I-751, Waiver of Joint Filing Due to Divorce, Termination, or Annulment

I-751, Waiver of Joint Filing Due to Divorce, Termination, or Annulment


Dev Banad Viswanath, Esq.

If an individual applied for a green card based on their marriage to a U.S. citizen and they were married for less than two years when they were granted lawful residence, they will receive a “conditional” green card that is only valid for two years. Before the two-year mark is up the individual must file a I-751 form to remove the conditions on their green card. If the conditions on their green card are not removed, then the green card and their status and right to stay in the U.S. will terminate.  This is a requirement that cannot be waived.


Normally to remove the conditions on a green card, the green card holder and their spouse would jointly file Form I-751, Petition to Remove the Conditions of Residence, within 90 days of the expiration of the green card. There are a few circumstances where an individual may file Form I-751 without their spouse; this is when the individual applies for a waiver of the joint filing requirement. There are three circumstances where a waiver of the joint filing requirement may be granted:

  • The marriage ended in divorce, annulment, or death of the U.S. citizen spouse,
  • The individual will suffer extreme hardship if they return to their home country, or
  • The individual was abused or treated cruelly by their U.S. citizen spouse.


This article will focus on waiver of the joint filing requirement due to divorce, annulment, or death.


An individual may request a waiver of the joint filing requirement for Form-751 only after their divorce/annulment is final or if the U.S. citizen spouse died. If the couple are just separated or in divorce/annulment proceedings, they cannot file under this category.  The individual must submit evidence to establish that their marriage was a bona fide real marriage and not just a business transaction to get a green card. The individual must also provide evidence that the marriage is legally terminated. If the U.S. citizen spouse died than the individual must provide a death certificate. Evidence to establish a marriage was entered into in good faith would include wedding records, birth certificates of children, joint financial records, pictures, among other items.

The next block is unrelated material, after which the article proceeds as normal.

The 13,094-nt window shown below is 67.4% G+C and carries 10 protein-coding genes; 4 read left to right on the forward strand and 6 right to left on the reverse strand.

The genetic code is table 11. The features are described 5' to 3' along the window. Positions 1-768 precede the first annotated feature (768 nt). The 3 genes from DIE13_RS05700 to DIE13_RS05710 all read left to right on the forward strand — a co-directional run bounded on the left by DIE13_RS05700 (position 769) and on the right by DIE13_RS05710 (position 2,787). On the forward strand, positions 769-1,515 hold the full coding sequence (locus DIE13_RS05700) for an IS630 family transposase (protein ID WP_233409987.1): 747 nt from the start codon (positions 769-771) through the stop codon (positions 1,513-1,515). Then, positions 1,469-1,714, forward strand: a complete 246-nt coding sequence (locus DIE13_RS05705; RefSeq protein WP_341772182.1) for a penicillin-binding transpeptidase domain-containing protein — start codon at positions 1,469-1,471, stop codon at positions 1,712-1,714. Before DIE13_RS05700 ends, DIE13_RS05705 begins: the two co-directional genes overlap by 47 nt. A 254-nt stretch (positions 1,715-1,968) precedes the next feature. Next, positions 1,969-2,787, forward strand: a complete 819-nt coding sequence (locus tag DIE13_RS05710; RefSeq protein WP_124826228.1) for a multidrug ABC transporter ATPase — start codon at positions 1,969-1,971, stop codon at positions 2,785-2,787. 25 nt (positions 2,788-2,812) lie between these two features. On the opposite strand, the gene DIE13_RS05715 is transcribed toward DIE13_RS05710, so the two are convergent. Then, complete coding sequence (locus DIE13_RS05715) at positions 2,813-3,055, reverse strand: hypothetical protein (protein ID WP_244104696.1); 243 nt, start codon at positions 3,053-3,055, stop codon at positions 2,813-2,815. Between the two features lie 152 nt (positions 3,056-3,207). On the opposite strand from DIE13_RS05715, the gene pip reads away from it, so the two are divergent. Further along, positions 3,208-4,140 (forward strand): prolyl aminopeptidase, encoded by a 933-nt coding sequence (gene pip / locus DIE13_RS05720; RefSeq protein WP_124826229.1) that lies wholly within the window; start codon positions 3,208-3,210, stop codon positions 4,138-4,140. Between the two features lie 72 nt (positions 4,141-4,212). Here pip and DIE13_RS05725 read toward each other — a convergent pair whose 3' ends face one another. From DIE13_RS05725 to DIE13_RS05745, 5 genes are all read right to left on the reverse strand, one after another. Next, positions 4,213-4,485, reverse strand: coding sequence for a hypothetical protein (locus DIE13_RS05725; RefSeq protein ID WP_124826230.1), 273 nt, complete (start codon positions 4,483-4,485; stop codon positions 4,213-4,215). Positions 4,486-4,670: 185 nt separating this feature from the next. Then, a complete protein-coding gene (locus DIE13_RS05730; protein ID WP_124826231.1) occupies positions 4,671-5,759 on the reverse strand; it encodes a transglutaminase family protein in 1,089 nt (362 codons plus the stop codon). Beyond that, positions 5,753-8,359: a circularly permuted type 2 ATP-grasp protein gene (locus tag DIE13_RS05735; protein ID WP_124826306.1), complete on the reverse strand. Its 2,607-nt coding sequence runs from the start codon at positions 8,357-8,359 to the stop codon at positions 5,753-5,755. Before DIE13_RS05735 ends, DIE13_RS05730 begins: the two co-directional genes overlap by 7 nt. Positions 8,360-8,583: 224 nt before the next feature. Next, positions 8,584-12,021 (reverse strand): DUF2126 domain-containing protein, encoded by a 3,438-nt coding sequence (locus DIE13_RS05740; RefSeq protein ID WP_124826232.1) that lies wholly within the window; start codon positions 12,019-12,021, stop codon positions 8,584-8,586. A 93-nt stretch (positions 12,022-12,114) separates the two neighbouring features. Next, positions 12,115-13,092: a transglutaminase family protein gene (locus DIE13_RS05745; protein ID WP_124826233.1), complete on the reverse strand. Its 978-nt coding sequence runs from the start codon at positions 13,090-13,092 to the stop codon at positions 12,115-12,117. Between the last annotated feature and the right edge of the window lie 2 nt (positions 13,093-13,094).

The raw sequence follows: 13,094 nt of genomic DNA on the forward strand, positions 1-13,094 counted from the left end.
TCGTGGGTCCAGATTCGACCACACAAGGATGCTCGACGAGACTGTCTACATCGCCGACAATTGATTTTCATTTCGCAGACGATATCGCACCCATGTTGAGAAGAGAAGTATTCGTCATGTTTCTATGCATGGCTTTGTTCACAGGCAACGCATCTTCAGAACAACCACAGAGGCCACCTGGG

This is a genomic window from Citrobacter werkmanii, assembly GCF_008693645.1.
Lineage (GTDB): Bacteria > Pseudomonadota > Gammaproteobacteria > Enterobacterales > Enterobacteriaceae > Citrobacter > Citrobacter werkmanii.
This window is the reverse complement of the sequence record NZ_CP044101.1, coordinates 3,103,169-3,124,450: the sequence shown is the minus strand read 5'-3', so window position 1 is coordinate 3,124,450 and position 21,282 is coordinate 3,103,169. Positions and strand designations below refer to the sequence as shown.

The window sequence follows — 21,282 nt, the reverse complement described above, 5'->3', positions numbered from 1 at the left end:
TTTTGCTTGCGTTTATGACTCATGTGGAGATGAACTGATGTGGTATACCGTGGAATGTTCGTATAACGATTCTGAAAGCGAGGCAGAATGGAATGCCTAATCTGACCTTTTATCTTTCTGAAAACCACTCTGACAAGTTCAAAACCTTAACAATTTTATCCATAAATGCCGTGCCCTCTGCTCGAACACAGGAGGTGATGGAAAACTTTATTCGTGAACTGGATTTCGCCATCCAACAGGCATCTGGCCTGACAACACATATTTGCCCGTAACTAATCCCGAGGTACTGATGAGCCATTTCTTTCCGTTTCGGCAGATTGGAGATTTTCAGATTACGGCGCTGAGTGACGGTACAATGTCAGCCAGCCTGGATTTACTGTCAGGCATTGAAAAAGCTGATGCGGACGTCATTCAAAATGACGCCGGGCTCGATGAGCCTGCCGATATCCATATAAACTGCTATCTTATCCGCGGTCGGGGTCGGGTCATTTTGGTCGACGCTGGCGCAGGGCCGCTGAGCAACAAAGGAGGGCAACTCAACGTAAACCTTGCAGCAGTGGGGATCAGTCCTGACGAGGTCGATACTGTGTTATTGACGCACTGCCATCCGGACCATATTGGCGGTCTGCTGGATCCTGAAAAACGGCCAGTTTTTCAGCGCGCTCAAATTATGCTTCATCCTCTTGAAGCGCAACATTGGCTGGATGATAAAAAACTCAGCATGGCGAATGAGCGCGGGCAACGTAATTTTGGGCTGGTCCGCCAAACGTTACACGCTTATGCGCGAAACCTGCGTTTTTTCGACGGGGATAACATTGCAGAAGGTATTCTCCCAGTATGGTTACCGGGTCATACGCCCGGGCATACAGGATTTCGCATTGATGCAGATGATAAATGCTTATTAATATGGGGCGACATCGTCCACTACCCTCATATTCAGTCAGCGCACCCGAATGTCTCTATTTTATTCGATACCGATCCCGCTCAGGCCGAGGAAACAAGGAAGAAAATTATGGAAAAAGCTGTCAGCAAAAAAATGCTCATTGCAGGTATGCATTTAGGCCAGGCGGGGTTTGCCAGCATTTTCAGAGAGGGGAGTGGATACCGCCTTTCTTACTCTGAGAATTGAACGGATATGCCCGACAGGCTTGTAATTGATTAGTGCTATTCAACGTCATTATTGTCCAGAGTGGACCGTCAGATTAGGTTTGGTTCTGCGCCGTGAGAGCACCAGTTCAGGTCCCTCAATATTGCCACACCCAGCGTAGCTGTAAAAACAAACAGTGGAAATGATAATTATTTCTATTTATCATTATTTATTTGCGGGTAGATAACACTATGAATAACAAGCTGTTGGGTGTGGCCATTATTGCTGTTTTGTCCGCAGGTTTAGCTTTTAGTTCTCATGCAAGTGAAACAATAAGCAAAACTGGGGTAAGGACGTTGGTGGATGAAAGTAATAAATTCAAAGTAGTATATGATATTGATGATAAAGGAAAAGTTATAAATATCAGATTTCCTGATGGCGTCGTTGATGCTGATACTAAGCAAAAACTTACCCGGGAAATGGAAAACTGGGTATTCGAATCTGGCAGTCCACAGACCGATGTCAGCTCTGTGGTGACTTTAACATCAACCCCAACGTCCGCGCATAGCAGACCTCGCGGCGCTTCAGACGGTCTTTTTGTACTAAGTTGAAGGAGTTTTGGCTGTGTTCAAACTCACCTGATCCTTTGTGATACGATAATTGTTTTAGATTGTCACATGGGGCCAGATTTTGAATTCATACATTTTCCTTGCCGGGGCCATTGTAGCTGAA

The following is what must be submitted to USCIS along with Form I-751:


  • Copy of the permanent resident card, front and back;
  • Evidence that the marriage was entered into in good faith and that the marriage was genuine; and
  • Evidence supporting the circumstances that ended the marriage.


After the whole I-751 packet is filed, the conditional permanent resident will receive a receipt notice which also extends their status. Currently, they will get an extension of 18 months based on USCIS processing times. The conditional permanent resident is allowed to continue to live and work in the U.S. while their case is being processed, and travel the same as before. This period is also counted towards time for US Citizenship eligibility.


If USCIS needs more evidence to prove the marriage was entered into in good faith they will send a request for evidence (RFE), which must be timely answered. Or an interview may be scheduled, which is almost always the case in waiver of joint filing I-751 petitions. Once USCIS reviews the whole I-751 packet it will determine if the conditional permanent resident qualifies for a waiver of joint filing and send a letter to the applicant with their decision.


This process can be confusing and it is definitely not quick, but with the right preparation and organization the filing of a I-751 Application with a request for Waiver of can be relatively straightforward.